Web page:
The poster carried by a smiling woman near the London Stock Exchange last week as part of a wave of protests by ordinary people in tens of cities the world over campaigning against the excesses and perceived greed of bankers and the collusion and inefficacy of politicians in dealing with the financial and economic crisis, simply read “Let’s Bank the Muslim Way?”.
The woman, who one assumes was not a Muslim, was obviously referring to Islamic banking, whose potential role as an alternative financial system which connects banking and finance to real economy activities and which proscribes the receiving and paying of interest (Riba) and therefore speculative activities based on gambling, has come to the fore ever since the global financial crisis surfaced in 2008.
But whether the Muslim countries and the Islamic banking industry are rising or even capable of rising to the challenge remain a moot point.
Whether it is at the Annual meetings of the World Bank/International Monetary Fund or the G20 meeting, whose members include three important Muslim countries in Saudi Arabia, Turkey and Indonesia, any talk of a potential role for Islamic finance, especially raising finance through a proven and increasingly popular off balance sheet mechanism such as sukuk issuance, is conspicuously absent.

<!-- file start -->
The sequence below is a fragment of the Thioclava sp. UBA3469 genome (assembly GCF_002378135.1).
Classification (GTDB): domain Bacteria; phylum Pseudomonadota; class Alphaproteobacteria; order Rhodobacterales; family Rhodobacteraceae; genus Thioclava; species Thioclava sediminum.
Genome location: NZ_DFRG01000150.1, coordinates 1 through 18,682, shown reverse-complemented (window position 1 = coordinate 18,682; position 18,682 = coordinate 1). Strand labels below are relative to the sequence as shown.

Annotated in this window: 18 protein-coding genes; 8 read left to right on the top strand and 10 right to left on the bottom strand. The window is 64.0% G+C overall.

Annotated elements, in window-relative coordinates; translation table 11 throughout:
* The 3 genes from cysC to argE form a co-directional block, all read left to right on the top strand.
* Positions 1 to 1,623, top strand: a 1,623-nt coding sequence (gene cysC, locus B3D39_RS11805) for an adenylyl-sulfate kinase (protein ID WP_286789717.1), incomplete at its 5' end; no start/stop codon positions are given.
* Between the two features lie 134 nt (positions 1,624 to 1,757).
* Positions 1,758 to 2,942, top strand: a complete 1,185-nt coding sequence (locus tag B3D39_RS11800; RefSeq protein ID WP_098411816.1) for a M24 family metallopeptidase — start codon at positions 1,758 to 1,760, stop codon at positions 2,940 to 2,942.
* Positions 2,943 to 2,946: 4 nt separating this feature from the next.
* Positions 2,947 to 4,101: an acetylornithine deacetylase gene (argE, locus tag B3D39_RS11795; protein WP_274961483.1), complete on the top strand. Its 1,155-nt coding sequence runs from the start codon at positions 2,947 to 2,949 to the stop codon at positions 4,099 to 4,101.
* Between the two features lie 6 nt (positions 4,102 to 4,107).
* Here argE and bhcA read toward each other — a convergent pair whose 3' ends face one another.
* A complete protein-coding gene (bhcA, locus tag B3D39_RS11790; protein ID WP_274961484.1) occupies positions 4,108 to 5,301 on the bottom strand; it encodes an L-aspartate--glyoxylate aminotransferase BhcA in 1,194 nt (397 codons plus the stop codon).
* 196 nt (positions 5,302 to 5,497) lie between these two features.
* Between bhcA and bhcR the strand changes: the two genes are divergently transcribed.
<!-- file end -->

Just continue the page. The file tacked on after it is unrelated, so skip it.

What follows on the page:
Muslim countries, it appears are either embarrassed by the attention Islamic finance is receiving or are living in denial because it may not be perceived as cool in the bastions of the Dar Al-Riba.
Contrast the utterings of two leaders at meetings last week – one Luc Frieden, the finance minister of Luxembourg, a Christian country which is trying to eke out a role as a European hub for Islamic finance especially as a domicile for funds and for sukuk listing, and the other King Hussein of Jordan, the ruler of a Muslim kingdom faced with dire economic and youth employment problems.
Frieden, leading a Luxembourg financial delegation to Singapore, Malaysia and China on Oct. 17 to Oct. 20 to promote the Duchy as a major international financial centre, was unashamedly unequivocal about the value and the potential contribution Islamic finance can make to economic growth and financial stability.